Israeli aircraft have launched a fresh wave of air strikes on Gaza, intensifying pressure on Palestinian militants to free a captured soldier.
Israel targeted militants in Rafah in the latest air strikes
The Palestinian interior ministry was hit, while a militant was reported killed in an air strike - the first fatality since the offensive began.
Meanwhile the UN has warned of an imminent humanitarian crisis in Gaza.
On Thursday Israel said it was postponing sending troops into northern Gaza to give diplomacy a chance.
In an interview with the Egyptian newspaper al-Ahram, Egyptian President Hosni Mubarak said the Palestinian militant group Hamas had agreed to the conditional release of Cpl Gilad Shalit, who was captured on Sunday.
"Up to now, the Israeli side does not accept," Mr Mubarak is quoted as saying, without giving details of the Palestinian conditions.
But there has been no public Israeli response. The Israeli government has demanded Cpl Shalit's unconditional release, and our Jerusalem correspondent Nick Thorpe says the Israeli government seems unlikely to greet Mr Mubarak's comments with great enthusiasm.
Egyptian officials have been trying to negotiate Cpl Shalit's release since the beginning of the crisis.
In the latest round of air strikes, Israeli warplanes fired missiles into the unoccupied Palestinian interior ministry in Gaza City shortly after midnight on Friday, setting the building ablaze.
GAZA CRISIS TIMELINE
Sun 25 June: Cpl Shalit Gilad captured in cross-border attack
Mon 26 June: Palestinian Popular Resistance Committees demand prisoner releases in exchange for Gilad
Tues 27 June: Israel launches air strikes on Gaza, military enters southern strip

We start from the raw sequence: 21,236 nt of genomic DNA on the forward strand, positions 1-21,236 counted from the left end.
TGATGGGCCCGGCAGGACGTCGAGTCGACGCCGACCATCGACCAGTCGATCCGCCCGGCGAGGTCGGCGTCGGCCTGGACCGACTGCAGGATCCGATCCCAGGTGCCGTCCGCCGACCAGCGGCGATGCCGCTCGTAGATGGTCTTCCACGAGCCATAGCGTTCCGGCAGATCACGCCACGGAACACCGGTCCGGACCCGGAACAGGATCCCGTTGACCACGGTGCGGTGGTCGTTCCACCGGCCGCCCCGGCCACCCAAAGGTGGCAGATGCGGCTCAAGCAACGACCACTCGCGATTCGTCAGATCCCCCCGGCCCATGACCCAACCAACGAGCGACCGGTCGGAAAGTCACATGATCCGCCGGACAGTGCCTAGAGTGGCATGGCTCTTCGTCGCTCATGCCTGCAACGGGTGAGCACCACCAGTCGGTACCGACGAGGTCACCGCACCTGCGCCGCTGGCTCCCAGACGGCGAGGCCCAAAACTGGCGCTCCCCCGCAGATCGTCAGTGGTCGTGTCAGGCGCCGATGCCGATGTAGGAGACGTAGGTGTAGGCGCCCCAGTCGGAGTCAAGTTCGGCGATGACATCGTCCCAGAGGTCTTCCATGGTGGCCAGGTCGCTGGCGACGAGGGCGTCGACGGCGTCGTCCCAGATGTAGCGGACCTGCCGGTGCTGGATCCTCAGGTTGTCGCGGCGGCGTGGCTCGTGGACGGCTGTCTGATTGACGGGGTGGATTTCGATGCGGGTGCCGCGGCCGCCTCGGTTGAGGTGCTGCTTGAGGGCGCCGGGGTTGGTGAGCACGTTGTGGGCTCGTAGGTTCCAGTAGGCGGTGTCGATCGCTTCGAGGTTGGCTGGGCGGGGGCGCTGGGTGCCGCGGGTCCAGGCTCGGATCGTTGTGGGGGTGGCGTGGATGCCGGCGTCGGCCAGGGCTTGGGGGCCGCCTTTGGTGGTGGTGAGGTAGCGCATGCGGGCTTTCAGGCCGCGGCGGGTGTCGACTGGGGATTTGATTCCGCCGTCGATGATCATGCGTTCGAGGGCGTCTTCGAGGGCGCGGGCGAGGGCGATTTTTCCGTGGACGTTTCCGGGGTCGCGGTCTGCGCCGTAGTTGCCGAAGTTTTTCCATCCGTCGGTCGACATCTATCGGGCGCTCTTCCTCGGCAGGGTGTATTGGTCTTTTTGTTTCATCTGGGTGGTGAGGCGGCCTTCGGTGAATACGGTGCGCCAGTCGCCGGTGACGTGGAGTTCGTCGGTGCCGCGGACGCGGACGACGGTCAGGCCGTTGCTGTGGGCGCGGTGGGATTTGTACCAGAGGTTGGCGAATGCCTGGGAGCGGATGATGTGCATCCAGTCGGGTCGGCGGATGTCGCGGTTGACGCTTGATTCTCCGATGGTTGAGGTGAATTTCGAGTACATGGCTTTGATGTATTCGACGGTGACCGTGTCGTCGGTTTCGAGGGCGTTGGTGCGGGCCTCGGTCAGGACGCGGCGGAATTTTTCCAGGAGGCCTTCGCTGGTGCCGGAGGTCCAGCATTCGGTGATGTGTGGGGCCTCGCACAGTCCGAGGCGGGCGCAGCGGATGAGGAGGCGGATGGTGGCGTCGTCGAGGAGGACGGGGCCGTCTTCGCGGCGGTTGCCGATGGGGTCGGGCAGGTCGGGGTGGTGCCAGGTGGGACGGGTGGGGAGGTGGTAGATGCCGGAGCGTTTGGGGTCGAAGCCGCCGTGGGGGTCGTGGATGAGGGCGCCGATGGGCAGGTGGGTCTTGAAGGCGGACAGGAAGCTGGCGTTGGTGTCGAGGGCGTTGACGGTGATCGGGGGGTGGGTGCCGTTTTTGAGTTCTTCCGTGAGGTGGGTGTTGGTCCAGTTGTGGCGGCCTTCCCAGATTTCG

Thurs 29 June: Israel detains dozens of Hamas officials
A member of the militant Islamic Jihad group was killed in a missile strike in Rafah in southern Gaza, Palestinian medical sources said.
At least 20 other targets included an office of Palestinian Authority President Mahmoud Abbas' Fatah group, militant training camps, a weapons storage facility in Gaza City and sites used by militants to fire rockets at Israel.
Saeb Erekat, an aide to Mr Abbas, accused Israel of trying to bring down the Palestinian presidency and government.
"Israel is now waging an open-ended all-out war against the Palestinian people that aims to topple the Palestinian presidency and the Palestinian government, and act as though there is no Palestinian official or government," he told the BBC.
There were also reports of heavy exchanges of fire between militants and an undercover Israeli force near the northern town of Jabaliya.
The Israelis have denied that there are any of its troops in northern Gaza, but in reality they would be unlikely to confirm the presence of an undercover unit, says the BBC's Alan Johnston in Gaza.
Israel is continuing to hold dozens of officials from the ruling Hamas party, including at least eight cabinet members and at least 20 MPs detained on Thursday.
Meanwhile, the UN's emergency relief co-ordinator Jan Egeland said that Gaza was on the brink of a humanitarian crisis after the destruction by the Israeli air force of the only power plant there on Tuesday night.
"No-one can hide from us what they're doing, neither the Palestinian nor the Israeli side," Mr Egeland said.
"We are appalled by seeing how they're playing with the future of defenceless civilians, including children."
Much of Gaza's water supply and the sewerage system is dependent on electricity. Some of the wells can be operated by generators, but fuel is scarce after Israel stopped supplies.
"I'm confident that the parties will see that we're heading for the abyss unless we get electricity and fuel restored," Mr Egeland said.
Nervous civilians have been stockpiling batteries and candles, as well as food and water.